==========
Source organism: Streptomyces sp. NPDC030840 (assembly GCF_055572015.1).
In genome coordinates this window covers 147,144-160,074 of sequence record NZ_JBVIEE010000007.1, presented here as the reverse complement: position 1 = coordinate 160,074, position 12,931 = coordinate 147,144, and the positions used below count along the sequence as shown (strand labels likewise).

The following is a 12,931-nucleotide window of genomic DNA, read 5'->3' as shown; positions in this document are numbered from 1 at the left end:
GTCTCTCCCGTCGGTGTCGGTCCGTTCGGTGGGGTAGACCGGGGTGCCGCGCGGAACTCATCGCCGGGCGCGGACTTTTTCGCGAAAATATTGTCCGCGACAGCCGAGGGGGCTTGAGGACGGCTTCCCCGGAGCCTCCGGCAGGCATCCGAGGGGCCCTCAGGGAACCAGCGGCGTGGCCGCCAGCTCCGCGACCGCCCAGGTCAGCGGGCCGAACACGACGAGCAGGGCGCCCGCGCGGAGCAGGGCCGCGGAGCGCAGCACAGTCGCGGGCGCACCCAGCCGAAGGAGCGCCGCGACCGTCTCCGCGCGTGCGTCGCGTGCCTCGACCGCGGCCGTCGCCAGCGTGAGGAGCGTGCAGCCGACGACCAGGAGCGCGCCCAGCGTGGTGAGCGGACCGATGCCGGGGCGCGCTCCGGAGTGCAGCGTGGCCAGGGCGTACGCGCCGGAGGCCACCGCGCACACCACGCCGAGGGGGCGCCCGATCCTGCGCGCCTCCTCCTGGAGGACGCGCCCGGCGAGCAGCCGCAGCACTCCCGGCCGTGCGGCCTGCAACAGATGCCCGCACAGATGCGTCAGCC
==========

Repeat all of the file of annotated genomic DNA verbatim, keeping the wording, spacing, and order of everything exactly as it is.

Source organism: Streptomyces sp. NPDC030840 (assembly GCF_055572015.1).
In genome coordinates this window covers 147,144-160,074 of sequence record NZ_JBVIEE010000007.1, presented here as the reverse complement: position 1 = coordinate 160,074, position 12,931 = coordinate 147,144, and the positions used below count along the sequence as shown (strand labels likewise).

The following is a 12,931-nucleotide window of genomic DNA, read 5'->3' as shown; positions in this document are numbered from 1 at the left end:
GTCTCTCCCGTCGGTGTCGGTCCGTTCGGTGGGGTAGACCGGGGTGCCGCGCGGAACTCATCGCCGGGCGCGGACTTTTTCGCGAAAATATTGTCCGCGACAGCCGAGGGGGCTTGAGGACGGCTTCCCCGGAGCCTCCGGCAGGCATCCGAGGGGCCCTCAGGGAACCAGCGGCGTGGCCGCCAGCTCCGCGACCGCCCAGGTCAGCGGGCCGAACACGACGAGCAGGGCGCCCGCGCGGAGCAGGGCCGCGGAGCGCAGCACAGTCGCGGGCGCACCCAGCCGAAGGAGCGCCGCGACCGTCTCCGCGCGTGCGTCGCGTGCCTCGACCGCGGCCGTCGCCAGCGTGAGGAGCGTGCAGCCGACGACCAGGAGCGCGCCCAGCGTGGTGAGCGGACCGATGCCGGGGCGCGCTCCGGAGTGCAGCGTGGCCAGGGCGTACGCGCCGGAGGCCACCGCGCACACCACGCCGAGGGGGCGCCCGATCCTGCGCGCCTCCTCCTGGAGGACGCGCCCGGCGAGCAGCCGCAGCACTCCCGGCCGTGCGGCCTGCAACAGATGCCCGCACAGATGCGTCAGCC